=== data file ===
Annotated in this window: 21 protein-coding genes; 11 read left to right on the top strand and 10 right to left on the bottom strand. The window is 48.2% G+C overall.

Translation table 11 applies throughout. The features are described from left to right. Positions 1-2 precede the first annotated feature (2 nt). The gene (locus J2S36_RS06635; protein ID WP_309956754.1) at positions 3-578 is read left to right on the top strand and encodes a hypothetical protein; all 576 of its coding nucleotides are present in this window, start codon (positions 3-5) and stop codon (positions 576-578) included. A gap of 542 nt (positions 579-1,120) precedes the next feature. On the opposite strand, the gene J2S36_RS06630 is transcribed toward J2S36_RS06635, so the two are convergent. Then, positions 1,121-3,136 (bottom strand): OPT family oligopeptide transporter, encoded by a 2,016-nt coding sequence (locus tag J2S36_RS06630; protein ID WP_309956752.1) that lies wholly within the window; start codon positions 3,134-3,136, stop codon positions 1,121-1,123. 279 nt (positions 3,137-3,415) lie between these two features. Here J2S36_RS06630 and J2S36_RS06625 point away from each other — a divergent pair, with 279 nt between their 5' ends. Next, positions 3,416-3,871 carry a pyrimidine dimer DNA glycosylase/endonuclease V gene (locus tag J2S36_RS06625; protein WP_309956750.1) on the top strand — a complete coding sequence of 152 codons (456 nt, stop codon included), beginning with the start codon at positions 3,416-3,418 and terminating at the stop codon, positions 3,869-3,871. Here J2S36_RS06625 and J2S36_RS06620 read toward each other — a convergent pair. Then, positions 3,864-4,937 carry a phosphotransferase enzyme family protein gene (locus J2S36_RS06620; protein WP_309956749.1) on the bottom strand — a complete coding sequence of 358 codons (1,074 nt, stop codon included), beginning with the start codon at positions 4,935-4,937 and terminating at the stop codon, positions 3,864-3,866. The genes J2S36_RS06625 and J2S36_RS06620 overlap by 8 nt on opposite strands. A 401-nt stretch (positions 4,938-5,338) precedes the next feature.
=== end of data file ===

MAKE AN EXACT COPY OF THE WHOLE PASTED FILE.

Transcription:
Annotated in this window: 21 protein-coding genes; 11 read left to right on the top strand and 10 right to left on the bottom strand. The window is 48.2% G+C overall.

Translation table 11 applies throughout. The features are described from left to right. Positions 1-2 precede the first annotated feature (2 nt). The gene (locus J2S36_RS06635; protein ID WP_309956754.1) at positions 3-578 is read left to right on the top strand and encodes a hypothetical protein; all 576 of its coding nucleotides are present in this window, start codon (positions 3-5) and stop codon (positions 576-578) included. A gap of 542 nt (positions 579-1,120) precedes the next feature. On the opposite strand, the gene J2S36_RS06630 is transcribed toward J2S36_RS06635, so the two are convergent. Then, positions 1,121-3,136 (bottom strand): OPT family oligopeptide transporter, encoded by a 2,016-nt coding sequence (locus tag J2S36_RS06630; protein ID WP_309956752.1) that lies wholly within the window; start codon positions 3,134-3,136, stop codon positions 1,121-1,123. 279 nt (positions 3,137-3,415) lie between these two features. Here J2S36_RS06630 and J2S36_RS06625 point away from each other — a divergent pair, with 279 nt between their 5' ends. Next, positions 3,416-3,871 carry a pyrimidine dimer DNA glycosylase/endonuclease V gene (locus tag J2S36_RS06625; protein WP_309956750.1) on the top strand — a complete coding sequence of 152 codons (456 nt, stop codon included), beginning with the start codon at positions 3,416-3,418 and terminating at the stop codon, positions 3,869-3,871. Here J2S36_RS06625 and J2S36_RS06620 read toward each other — a convergent pair. Then, positions 3,864-4,937 carry a phosphotransferase enzyme family protein gene (locus J2S36_RS06620; protein WP_309956749.1) on the bottom strand — a complete coding sequence of 358 codons (1,074 nt, stop codon included), beginning with the start codon at positions 4,935-4,937 and terminating at the stop codon, positions 3,864-3,866. The genes J2S36_RS06625 and J2S36_RS06620 overlap by 8 nt on opposite strands. A 401-nt stretch (positions 4,938-5,338) precedes the next feature.